reLentless Commuting – St John the Evangelist, Eastbourne


Distance: 65.9 miles
Journey time: 1 hour 45 minutes (not including overnight stay)
Walk > Train > Car

St John’s is my parents’ church. And so, by default, still kind of my own. The important Christian festivals are spent here: Christmas, Easter, Mother’s Day. Being unmarried, unfianced and unlikely to be either any time soon leaves an aching chasm of belonging when standing in any other church, compared to the security I feel standing with my family.

The idea of the church “family” is a powerful one, but for the people that worship among people they are not related or married to (or hoping to find the latter there), in reality it often falls short. If I am honest, this is the church that I commute to. True, it is a commute that comes with several nights’ free accommodation and all the beer I can drink before Dad notices, but this is a journey I am always willing to take. And, like my workaday commute, the final destination is eventually home.

We drive to the church…if I took public transport it would probably take an hour. Hopefully my additional presence offsets the trip a little.

St John’s is the first church in Eastbourne to have a female vicar. In other dioceses they’re almost ten a penny, but in Chichester it’s a big deal. Along with being a poster child for the new dawn on the south coast, Alyson is just lovely. She gives me a huge welcoming smile and says how nice it is to see me before rushing off to berobe. Meanwhile I am saying hi to all the wonderful people I already know in the congregation; brief greetings because something more in depth is what the post-service coffee is all about.

It is Mothering Sunday. I found out from the gospel of Google after the service that Mothering Sunday began as a throw-back from a Roman festival in honour of the mother goddess Cybele, which adapted well to worship of the Virgin Mary. It evolved somewhat over the centuries until becoming almost obsolete by the twentieth century, when American and Canadian soldiers in Europe during the second World War brought back the custom. Not the best of services to be back with my parents – a dangerous reminder that I am not well on the way to being a mother myself.

I look around the church, with its leaning towards an older female demographic, and wonder how Mothering Sunday falls on the shoulders of other women, those with children and without. Then I turn back to my own mother and give her hand a squeeze.

The service is very traditional: welcome, slightly patronising children’s slot, hymn as they all troop out and then reading, hymn, reading, sermon, prayers, communion, final hymn and dismissal. Oh yes, and the Peace. Needless to say it registered low, but there was the guilt for not getting round to everyone. Rock, hard place, peace.

Alyson did a good sermon on Nehemiah’s rebuilding of the city walls. My favourite part was her entirely sincere confession that she loves the beginning of chapter 3, where it describes in great detail who built which gates: “how wonderful to be remembered forever for being part of the work.”

From conversations I’ve had with other people, the warmth that I feel at this church is not just the reflected glow from my parents’ place within it. The congregation has grown in the last few years, and while it may not be bursting with bright young twenty-somethings, guitars or plasma screens, it is somewhere that welcomes people as they are; gives them space for worship and reflection. All this being said, there is no one else there my age. At the moment anyway. Blink and I’ll be well into the average.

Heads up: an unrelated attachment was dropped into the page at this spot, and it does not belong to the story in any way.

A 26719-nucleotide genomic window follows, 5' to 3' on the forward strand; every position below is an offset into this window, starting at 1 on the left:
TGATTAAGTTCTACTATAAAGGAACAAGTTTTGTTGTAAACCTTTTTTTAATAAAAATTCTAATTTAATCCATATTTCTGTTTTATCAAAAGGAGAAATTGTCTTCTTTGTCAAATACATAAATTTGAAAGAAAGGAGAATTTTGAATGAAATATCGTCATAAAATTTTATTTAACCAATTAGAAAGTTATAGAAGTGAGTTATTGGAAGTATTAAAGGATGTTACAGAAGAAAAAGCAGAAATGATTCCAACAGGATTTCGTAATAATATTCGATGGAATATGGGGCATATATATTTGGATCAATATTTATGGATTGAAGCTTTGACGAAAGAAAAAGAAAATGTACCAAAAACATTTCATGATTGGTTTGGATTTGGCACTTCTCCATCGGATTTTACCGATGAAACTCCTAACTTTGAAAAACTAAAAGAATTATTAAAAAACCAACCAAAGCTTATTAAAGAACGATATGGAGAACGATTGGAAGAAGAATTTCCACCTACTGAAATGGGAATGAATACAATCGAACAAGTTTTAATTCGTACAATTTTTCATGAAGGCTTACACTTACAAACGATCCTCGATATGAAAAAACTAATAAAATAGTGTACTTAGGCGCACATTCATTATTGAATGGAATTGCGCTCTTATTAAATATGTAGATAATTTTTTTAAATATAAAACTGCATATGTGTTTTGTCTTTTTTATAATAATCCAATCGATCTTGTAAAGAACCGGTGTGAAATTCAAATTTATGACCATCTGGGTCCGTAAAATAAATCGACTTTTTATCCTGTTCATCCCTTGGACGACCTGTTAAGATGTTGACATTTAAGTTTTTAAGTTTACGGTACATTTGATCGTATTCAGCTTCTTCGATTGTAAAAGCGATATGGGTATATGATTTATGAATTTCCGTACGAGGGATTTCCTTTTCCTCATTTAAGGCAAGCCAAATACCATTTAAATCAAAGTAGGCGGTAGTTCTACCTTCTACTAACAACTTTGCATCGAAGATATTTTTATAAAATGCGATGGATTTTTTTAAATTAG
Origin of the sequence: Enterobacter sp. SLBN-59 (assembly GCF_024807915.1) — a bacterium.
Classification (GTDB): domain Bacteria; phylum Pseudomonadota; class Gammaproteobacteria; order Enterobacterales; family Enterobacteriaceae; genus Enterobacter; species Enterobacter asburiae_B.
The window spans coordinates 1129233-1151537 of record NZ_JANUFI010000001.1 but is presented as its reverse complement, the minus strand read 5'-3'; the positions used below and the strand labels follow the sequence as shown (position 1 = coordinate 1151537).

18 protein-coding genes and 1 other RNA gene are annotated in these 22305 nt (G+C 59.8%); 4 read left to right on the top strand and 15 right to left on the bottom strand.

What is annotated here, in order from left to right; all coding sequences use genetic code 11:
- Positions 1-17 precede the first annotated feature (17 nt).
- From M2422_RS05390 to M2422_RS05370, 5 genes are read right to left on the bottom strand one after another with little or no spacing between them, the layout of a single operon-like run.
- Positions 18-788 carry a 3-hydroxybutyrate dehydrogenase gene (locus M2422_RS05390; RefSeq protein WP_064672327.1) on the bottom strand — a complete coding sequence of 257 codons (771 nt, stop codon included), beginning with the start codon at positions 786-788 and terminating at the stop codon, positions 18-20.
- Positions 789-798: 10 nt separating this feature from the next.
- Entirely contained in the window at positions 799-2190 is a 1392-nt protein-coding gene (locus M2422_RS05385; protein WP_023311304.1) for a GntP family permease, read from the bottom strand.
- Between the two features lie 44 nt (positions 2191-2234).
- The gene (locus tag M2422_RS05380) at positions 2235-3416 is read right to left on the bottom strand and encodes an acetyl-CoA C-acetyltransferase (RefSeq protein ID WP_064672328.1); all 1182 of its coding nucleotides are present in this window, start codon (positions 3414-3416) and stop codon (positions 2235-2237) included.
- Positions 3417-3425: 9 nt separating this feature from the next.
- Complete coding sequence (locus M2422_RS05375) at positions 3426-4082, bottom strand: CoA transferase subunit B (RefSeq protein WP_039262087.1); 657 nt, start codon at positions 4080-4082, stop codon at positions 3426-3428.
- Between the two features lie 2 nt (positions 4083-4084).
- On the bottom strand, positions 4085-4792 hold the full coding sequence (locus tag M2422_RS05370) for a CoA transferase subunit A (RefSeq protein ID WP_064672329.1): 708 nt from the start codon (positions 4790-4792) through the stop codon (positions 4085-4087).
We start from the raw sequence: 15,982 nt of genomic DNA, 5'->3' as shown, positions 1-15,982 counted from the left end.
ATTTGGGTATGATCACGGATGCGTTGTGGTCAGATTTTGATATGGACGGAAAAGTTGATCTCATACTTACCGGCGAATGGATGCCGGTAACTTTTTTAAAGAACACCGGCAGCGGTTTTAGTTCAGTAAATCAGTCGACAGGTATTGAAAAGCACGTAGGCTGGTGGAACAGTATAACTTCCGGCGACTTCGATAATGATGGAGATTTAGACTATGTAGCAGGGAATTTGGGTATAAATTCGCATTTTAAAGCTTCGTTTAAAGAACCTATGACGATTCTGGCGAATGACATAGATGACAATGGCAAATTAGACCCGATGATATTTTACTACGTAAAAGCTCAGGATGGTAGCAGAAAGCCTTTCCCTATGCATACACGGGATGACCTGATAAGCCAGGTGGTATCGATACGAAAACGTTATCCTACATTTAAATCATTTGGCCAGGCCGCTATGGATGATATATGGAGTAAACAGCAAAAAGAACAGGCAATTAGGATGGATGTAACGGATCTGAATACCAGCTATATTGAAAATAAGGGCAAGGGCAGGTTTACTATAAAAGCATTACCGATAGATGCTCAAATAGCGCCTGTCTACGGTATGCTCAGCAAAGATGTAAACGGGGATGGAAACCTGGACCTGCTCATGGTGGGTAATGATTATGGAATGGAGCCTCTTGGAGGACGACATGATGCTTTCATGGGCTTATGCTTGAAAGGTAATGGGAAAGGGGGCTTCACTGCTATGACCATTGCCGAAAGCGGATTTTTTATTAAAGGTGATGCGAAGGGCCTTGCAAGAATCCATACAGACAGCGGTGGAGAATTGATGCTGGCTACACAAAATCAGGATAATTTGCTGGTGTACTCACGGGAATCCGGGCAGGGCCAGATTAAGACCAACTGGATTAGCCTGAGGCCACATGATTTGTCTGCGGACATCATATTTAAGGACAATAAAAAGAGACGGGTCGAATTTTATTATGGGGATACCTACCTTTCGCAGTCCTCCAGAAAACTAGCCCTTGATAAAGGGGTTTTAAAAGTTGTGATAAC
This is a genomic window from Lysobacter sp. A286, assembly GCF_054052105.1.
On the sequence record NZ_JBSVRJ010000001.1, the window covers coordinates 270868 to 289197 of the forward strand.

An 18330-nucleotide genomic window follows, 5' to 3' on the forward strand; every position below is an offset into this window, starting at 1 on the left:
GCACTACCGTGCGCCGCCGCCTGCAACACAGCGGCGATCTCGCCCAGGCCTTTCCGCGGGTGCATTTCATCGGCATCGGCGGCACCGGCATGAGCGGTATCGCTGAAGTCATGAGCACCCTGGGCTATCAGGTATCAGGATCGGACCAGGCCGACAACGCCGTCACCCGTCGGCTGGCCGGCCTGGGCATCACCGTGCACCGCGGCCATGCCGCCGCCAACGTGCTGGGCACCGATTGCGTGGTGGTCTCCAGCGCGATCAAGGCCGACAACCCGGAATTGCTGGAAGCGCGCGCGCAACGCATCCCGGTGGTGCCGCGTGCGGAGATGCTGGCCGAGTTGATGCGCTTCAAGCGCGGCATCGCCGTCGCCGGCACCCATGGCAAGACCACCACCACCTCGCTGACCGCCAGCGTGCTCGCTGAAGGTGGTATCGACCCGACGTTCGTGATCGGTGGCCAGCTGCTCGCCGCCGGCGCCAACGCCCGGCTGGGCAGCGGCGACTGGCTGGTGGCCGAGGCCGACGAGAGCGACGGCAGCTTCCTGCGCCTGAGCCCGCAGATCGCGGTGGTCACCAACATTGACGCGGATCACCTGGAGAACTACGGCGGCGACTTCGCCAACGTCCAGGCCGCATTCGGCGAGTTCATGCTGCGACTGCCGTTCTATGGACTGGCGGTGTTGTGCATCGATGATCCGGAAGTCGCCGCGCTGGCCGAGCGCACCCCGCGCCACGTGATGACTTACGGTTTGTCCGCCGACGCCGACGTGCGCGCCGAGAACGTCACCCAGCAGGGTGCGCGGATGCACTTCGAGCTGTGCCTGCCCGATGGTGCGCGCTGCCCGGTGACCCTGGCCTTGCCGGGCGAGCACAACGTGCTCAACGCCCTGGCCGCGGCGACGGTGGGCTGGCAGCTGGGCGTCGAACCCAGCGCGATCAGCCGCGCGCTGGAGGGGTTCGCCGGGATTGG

I am looking for a church with people like those at St John’s. People who are close without being cliquey, loving without being insincere, challenging without being judgmental and welcoming without being suffocating. I guess it takes time to discover the full measure of a church family. It will take years (and maybe a husband and eventual sprogs of my own) to find the same security elsewhere that St John’s affords me through birth.

NB. I realise reading back that this sounds a little like I’m suggesting the only way to feel comfortable in a church is as a married couple with children. Hell no! But the security of being in my own family unit within the wider church family is what I’m able to relax into. In contrast being single in a church is not easy, whatever age you are and however long you’ve been there.


2 thoughts on “reLentless Commuting – St John the Evangelist, Eastbourne

  1. Couldn’t agree more with this!! I’m slightly sheepish to say that throughout 3 years of uni and now 7/8 months of living alone, I’ve not yet gone to a church by myself for any stretch of time. I didn’t like being turfed straight in the direction of student lunches or, more recently, the nearest group of people who look vaguely my age (alas, none of them actually were). I miss church with my family and love going back to it…it’s something I don’t have to overthink and a place where they know who I am, rather than just seeing a student or a twenty something. And funnily enough, I keep finding myself looking forward to finding a church with husband in tow! Hope he knows I’ll expect Sunday lunch on the table afterwards…

  2. As one of the parents mentioned above I am surprised at how out-of-touch so many urban churches have become with the reality of the lives of young people. I imagined, naively as this blog suggests, that there were churches “out there” that understood about being single, sharing a flat, working some distance from the original parental home, etc. Instead it seems the same old assumptions are made and if you don’t fit them – well tough! Hmmm… need to do some thinking here!

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